Amongst our 40 meditations on the Mass, we scatter prayers and poetry and hymns to help us reflect further on the deep meaning of the Eucharist.
This poem by George Herbert (1593-1632 ), a Welsh born poet and priest of the Church of England, is like a journey into love, with various stages travelled in just a few short verses.
Welcomed by Love, the subject seeks a more worthy guest at his table, but Love says ‘You shall be he.” Being content to simply serve at Love’s Table, Love bids him sit and eat.
In the Eucharistic banquet, we are given a foretaste of the Heavenly Banquet. Though unworthy, Christ’s death has paid the price of our sin, he has “borne the blame.” And so, at the Eucharistic table we can say, ‘Lord, I am not worthy to receive you but only say the word and my soul shall be healed.’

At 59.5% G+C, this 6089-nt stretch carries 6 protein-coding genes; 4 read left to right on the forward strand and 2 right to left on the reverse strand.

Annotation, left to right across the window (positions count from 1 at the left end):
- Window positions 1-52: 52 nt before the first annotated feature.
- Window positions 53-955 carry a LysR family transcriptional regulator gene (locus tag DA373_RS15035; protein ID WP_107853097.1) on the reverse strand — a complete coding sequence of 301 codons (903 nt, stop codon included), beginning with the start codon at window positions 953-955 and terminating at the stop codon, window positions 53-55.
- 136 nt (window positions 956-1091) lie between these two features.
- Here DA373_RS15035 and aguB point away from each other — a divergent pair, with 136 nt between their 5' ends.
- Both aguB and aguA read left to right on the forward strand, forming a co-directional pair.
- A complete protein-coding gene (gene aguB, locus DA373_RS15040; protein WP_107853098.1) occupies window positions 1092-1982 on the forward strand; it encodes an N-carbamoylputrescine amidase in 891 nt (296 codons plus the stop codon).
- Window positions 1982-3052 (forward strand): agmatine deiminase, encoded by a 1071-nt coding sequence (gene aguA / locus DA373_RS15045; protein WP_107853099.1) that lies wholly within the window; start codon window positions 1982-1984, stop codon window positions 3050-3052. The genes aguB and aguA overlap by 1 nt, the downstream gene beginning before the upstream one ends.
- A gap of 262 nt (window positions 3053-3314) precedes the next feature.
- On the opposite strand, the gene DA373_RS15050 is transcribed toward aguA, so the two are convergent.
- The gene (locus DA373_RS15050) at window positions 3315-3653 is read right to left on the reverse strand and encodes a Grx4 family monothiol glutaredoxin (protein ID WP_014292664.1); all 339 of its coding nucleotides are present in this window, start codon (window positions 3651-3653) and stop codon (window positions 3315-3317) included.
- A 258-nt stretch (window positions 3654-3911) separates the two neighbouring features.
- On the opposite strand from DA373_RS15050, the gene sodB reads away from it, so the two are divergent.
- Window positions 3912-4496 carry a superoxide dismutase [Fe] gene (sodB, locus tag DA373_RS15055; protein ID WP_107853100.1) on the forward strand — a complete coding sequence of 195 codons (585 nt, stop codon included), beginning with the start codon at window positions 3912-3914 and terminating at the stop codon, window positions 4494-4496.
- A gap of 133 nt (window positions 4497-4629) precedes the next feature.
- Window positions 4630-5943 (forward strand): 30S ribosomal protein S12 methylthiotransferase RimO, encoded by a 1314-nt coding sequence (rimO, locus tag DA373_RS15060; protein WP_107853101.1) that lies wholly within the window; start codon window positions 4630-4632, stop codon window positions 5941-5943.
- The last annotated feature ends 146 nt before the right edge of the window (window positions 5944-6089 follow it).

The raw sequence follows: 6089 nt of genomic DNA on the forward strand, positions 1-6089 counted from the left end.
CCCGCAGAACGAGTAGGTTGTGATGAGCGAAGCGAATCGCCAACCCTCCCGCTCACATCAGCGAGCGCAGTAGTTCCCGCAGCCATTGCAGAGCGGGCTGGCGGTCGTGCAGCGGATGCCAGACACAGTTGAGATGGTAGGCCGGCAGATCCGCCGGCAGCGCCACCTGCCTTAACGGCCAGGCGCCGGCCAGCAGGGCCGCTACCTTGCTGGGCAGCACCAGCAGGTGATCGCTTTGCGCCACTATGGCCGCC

Love Love bade me welcome. Yet my soul drew back Guilty of dust and sin. But quick-eyed Love, observing me grow slack From my first entrance in, Drew nearer to me, sweetly questioning If I lacked anything. ‘A guest,’ I answered, ‘worthy to be here.’ Love said, ‘You shall be he.’ ‘I the unkind, ungrateful? Ah my dear, I cannot look on thee.’ Love took my hand, and smiling did reply, ‘Who made the eyes but I?’ ‘Truth Lord; but I have marred them; let my shame Go where it doth deserve.’ ‘And know you not,’ says Love, ‘who bore the blame?’ ‘My dear, then I will serve.’ ‘You must sit down,’ says Love, ‘and taste my meat:’ So I did sit and eat. George Herbert, 1593-1632